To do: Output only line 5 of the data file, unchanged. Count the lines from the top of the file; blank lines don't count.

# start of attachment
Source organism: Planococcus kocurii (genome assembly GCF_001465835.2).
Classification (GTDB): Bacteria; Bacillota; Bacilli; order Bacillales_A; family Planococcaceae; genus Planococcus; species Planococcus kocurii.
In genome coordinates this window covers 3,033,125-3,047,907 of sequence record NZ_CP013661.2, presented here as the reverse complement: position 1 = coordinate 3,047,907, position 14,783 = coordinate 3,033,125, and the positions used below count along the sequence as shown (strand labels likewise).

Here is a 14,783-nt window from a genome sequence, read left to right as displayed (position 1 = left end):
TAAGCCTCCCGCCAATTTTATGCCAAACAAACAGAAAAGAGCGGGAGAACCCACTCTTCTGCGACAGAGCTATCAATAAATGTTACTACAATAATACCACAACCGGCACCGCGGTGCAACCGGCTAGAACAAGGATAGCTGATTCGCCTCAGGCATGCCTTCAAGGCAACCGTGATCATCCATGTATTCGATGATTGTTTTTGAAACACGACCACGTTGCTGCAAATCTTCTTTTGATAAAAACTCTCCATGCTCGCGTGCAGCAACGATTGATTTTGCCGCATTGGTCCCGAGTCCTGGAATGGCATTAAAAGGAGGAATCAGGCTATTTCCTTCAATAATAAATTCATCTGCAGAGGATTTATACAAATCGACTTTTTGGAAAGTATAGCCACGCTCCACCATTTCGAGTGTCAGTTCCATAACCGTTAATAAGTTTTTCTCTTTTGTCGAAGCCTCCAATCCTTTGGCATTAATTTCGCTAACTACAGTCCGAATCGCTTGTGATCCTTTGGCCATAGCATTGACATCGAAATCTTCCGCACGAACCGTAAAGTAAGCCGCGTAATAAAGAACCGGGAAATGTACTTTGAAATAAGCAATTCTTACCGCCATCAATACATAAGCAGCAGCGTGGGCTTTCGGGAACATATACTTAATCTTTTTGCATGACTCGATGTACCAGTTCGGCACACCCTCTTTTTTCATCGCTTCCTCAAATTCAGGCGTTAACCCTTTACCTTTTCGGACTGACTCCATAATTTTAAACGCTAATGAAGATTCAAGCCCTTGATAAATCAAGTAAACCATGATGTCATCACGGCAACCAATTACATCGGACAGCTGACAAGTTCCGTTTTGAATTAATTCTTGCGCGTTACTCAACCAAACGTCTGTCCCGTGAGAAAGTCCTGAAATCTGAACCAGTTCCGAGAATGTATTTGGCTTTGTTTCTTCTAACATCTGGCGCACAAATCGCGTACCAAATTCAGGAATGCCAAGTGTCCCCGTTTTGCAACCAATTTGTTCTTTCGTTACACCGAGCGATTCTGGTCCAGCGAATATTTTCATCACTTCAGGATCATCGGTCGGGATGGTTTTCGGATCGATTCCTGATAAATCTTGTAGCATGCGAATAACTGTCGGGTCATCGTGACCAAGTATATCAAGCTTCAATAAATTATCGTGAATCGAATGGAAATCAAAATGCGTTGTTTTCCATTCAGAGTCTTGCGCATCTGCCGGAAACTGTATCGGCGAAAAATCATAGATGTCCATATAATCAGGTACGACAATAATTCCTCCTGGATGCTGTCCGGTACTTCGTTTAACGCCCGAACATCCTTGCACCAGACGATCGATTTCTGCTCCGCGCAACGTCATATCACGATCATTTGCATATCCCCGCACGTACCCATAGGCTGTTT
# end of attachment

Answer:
TAAGCCTCCCGCCAATTTTATGCCAAACAAACAGAAAAGAGCGGGAGAACCCACTCTTCTGCGACAGAGCTATCAATAAATGTTACTACAATAATACCACAACCGGCACCGCGGTGCAACCGGCTAGAACAAGGATAGCTGATTCGCCTCAGGCATGCCTTCAAGGCAACCGTGATCATCCATGTATTCGATGATTGTTTTTGAAACACGACCACGTTGCTGCAAATCTTCTTTTGATAAAAACTCTCCATGCTCGCGTGCAGCAACGATTGATTTTGCCGCATTGGTCCCGAGTCCTGGAATGGCATTAAAAGGAGGAATCAGGCTATTTCCTTCAATAATAAATTCATCTGCAGAGGATTTATACAAATCGACTTTTTGGAAAGTATAGCCACGCTCCACCATTTCGAGTGTCAGTTCCATAACCGTTAATAAGTTTTTCTCTTTTGTCGAAGCCTCCAATCCTTTGGCATTAATTTCGCTAACTACAGTCCGAATCGCTTGTGATCCTTTGGCCATAGCATTGACATCGAAATCTTCCGCACGAACCGTAAAGTAAGCCGCGTAATAAAGAACCGGGAAATGTACTTTGAAATAAGCAATTCTTACCGCCATCAATACATAAGCAGCAGCGTGGGCTTTCGGGAACATATACTTAATCTTTTTGCATGACTCGATGTACCAGTTCGGCACACCCTCTTTTTTCATCGCTTCCTCAAATTCAGGCGTTAACCCTTTACCTTTTCGGACTGACTCCATAATTTTAAACGCTAATGAAGATTCAAGCCCTTGATAAATCAAGTAAACCATGATGTCATCACGGCAACCAATTACATCGGACAGCTGACAAGTTCCGTTTTGAATTAATTCTTGCGCGTTACTCAACCAAACGTCTGTCCCGTGAGAAAGTCCTGAAATCTGAACCAGTTCCGAGAATGTATTTGGCTTTGTTTCTTCTAACATCTGGCGCACAAATCGCGTACCAAATTCAGGAATGCCAAGTGTCCCCGTTTTGCAACCAATTTGTTCTTTCGTTACACCGAGCGATTCTGGTCCAGCGAATATTTTCATCACTTCAGGATCATCGGTCGGGATGGTTTTCGGATCGATTCCTGATAAATCTTGTAGCATGCGAATAACTGTCGGGTCATCGTGACCAAGTATATCAAGCTTCAATAAATTATCGTGAATCGAATGGAAATCAAAATGCGTTGTTTTCCATTCAGAGTCTTGCGCATCTGCCGGAAACTGTATCGGCGAAAAATCATAGATGTCCATATAATCAGGTACGACAATAATTCCTCCTGGATGCTGTCCGGTACTTCGTTTAACGCCCGAACATCCTTGCACCAGACGATCGATTTCTGCTCCGCGCAACGTCATATCACGATCATTTGCATATCCCCGCACGTACCCATAGGCTGTTT